When Mexican marines killed the leader of the Zetas earlier this month, they killed the only person capable of holding Mexico’s most dangerous cartel together. But instead of collapsing, the cartel could become even more dangerous. That’s the conclusion reached in an upcoming report from West Point.
“I think it will be harder to detect and determine who the heads are of these smaller groups, and by that defeat them,” Samuel Logan, the director of intelligence firm Southern Pulse and the report’s author, tells Danger Room. The reason why involves the complex and shifting allegiances and economics of Mexico’s drug trade, and the risks in killing or capturing drug lords. Like insurgent warlords, killing one can provoke more bloodshed as rivals scramble to fill the vacuum.
The report appears in the forthcoming issue of CTC Sentinel, a monthly security newsletter from the Combating Terrorism Center at West Point, one of the military’s premiere think tanks on terrorism. Now, as the Afghan war winds down, it’s turning its eyes to Mexico — and specifically, to the Zeta Cartel.
Nor did the Zetas start out as drug dealers at all, but as former Mexican army commandos who turned into enforcers for the Gulf Cartel, now the Zetas’ enemies. After a split with the Gulf Cartel in 2010, the Zetas applied their military training and loose structure to create an entire nationwide criminal enterprise. The formula worked regardless of the fact that few Zetas today have any military training, but because of who held the whole structure together: drug boss Heriberto “Z-3″ Lazcano. Individual Zeta cells would pay a cuota, or tax, to Lazacno and his second-in-command Jose “Z-40″ Trevino. In return the cells would be allowed to operate relatively freely.
Other than the tax, all the ex-military boss asked of his franchises was their loyalty. Logan notes the Zetas would distinguish themselves not only by their brutality and precision, but through “a level of espirit de corps more recognizable in a military unit than a criminal organization” seen in organized prison breaks, refusing to leave their dead Zetas behind, and “the dogged pursuit of arrested plaza bosses by their rank-and-file.”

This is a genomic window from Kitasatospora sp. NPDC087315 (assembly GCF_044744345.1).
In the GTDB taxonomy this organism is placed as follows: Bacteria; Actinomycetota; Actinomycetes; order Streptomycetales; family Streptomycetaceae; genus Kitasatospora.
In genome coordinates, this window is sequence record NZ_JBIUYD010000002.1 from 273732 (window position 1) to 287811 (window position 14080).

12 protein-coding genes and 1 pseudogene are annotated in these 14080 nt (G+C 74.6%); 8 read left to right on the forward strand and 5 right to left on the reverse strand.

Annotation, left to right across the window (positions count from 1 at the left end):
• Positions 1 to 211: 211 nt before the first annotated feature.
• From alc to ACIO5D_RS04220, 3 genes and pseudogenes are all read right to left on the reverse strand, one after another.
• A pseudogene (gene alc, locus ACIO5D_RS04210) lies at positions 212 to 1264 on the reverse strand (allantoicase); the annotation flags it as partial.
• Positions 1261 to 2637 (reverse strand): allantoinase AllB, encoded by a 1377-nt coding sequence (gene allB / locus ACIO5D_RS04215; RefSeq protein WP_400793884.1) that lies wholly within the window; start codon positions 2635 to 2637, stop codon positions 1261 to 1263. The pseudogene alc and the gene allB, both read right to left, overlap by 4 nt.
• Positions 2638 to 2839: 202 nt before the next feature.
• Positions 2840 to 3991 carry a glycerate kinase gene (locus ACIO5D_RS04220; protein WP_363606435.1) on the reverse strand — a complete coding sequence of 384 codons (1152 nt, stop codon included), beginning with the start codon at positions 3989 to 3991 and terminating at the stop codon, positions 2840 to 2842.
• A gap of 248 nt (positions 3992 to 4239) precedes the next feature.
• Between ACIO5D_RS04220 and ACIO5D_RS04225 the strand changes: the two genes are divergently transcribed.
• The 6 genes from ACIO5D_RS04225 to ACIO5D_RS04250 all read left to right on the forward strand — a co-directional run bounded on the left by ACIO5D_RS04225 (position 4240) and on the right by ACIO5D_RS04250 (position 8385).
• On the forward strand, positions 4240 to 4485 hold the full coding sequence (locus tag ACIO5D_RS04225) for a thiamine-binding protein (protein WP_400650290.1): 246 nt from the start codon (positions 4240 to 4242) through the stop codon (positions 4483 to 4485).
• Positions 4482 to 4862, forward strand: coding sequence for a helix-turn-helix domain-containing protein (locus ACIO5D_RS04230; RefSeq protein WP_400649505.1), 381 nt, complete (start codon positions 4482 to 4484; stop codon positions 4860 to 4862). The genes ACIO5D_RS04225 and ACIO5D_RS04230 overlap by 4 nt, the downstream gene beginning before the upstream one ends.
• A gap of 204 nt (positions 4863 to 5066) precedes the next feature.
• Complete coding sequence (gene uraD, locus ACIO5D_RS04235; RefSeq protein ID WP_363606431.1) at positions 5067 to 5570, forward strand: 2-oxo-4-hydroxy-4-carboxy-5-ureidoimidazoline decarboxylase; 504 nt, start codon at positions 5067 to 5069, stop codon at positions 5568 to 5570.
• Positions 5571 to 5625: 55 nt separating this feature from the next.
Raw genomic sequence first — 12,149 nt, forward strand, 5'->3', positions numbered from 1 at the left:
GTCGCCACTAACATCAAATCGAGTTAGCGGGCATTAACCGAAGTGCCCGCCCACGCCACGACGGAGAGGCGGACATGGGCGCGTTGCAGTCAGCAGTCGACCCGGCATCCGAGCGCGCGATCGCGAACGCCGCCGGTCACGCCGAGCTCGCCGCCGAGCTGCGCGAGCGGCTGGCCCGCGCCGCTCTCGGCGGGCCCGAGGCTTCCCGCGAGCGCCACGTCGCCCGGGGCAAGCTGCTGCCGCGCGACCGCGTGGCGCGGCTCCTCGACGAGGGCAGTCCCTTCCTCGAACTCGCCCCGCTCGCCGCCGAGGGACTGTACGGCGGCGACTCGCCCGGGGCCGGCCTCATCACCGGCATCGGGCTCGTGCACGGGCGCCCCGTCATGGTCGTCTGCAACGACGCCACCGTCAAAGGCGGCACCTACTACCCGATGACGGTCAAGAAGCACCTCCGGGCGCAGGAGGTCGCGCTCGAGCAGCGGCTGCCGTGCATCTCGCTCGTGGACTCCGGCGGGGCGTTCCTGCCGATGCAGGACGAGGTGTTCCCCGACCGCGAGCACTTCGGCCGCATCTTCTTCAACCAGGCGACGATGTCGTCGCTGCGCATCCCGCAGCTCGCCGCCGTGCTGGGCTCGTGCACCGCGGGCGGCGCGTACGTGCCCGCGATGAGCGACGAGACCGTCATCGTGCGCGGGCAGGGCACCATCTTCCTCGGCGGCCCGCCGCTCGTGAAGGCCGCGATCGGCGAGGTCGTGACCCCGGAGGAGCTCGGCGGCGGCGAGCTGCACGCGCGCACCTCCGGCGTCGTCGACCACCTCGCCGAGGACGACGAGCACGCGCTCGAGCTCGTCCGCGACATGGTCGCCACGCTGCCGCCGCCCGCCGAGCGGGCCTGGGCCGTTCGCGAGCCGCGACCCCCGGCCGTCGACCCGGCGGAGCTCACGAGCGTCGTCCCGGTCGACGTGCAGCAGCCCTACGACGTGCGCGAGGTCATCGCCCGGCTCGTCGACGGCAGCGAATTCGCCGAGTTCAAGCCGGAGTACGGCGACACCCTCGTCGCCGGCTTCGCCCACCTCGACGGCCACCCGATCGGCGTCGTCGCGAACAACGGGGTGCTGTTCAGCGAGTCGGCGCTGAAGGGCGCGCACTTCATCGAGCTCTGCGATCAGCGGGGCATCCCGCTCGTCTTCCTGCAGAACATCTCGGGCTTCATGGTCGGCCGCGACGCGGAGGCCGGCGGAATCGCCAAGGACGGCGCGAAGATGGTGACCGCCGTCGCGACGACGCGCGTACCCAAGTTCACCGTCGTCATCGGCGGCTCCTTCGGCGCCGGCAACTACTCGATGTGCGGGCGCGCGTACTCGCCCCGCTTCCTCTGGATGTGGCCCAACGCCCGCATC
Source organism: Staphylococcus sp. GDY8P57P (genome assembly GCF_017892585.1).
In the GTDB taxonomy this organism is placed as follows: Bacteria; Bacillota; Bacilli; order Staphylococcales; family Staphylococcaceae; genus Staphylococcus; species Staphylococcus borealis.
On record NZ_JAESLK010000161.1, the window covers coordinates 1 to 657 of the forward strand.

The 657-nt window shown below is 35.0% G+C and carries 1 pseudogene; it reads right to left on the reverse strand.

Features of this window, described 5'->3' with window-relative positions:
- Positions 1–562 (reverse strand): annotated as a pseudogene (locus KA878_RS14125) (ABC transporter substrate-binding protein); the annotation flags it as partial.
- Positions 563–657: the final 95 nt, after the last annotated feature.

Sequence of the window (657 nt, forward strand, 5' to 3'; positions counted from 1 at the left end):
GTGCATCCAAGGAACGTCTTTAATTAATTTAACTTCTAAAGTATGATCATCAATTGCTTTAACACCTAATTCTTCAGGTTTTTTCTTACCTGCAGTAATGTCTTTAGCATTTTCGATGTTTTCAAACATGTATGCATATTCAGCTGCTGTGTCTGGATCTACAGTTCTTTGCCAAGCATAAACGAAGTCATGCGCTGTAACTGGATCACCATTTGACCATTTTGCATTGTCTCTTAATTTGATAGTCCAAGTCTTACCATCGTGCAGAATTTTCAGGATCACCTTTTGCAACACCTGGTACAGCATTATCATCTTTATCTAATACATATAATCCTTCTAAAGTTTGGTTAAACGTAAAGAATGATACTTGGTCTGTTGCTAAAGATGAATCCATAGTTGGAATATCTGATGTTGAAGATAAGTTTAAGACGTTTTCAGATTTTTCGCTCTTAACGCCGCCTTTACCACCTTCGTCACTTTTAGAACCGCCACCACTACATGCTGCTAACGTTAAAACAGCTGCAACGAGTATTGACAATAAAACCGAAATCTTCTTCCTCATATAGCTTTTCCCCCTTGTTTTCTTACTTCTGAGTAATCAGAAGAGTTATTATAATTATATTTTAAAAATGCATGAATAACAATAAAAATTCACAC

After Lazcano was killed in a military operation earlier this month, the Mexican government handed his body over to a funeral home. What did the Zetas do? They showed up with guns and seized the remains. But with Lazcano gone, the loose franchise structure he built could be in trouble. Trevino was never a member of the Zetas’ old-school founding military cadre. ”Trevino is prone to confrontation and violence,” Logan writes. But Trevino also “likely does not receive the same level of respect Lazcano enjoyed among the rank and file.” The break-up could also spark violence that’s “spectacular at localized levels in cities and states where the organization once controlled its own rank-and-file.”
There are some signs this is happening. Following Lazcano’s death, narco-banners appeared in the border city of Nuevo Laredo announcing a declaration of war against the Zetas. The group, calling itself the Legionaries, described themselves on the banners as “renegade Zetas who were betrayed by ‘Z-40′” and promised “an eye for an eye” killings of “people from the Zetas and their families.”
They’re not the first. Prior to Lazcano’s death, Trevino was already muscling his way to replace the now-ex-kingpin. Another Zeta franchise boss named Ivan Velazquez Caballero — known by the alarming name “El Taliban” — waged a brief war on Trevino until he was captured by the Mexican military. He likely won’t be the last.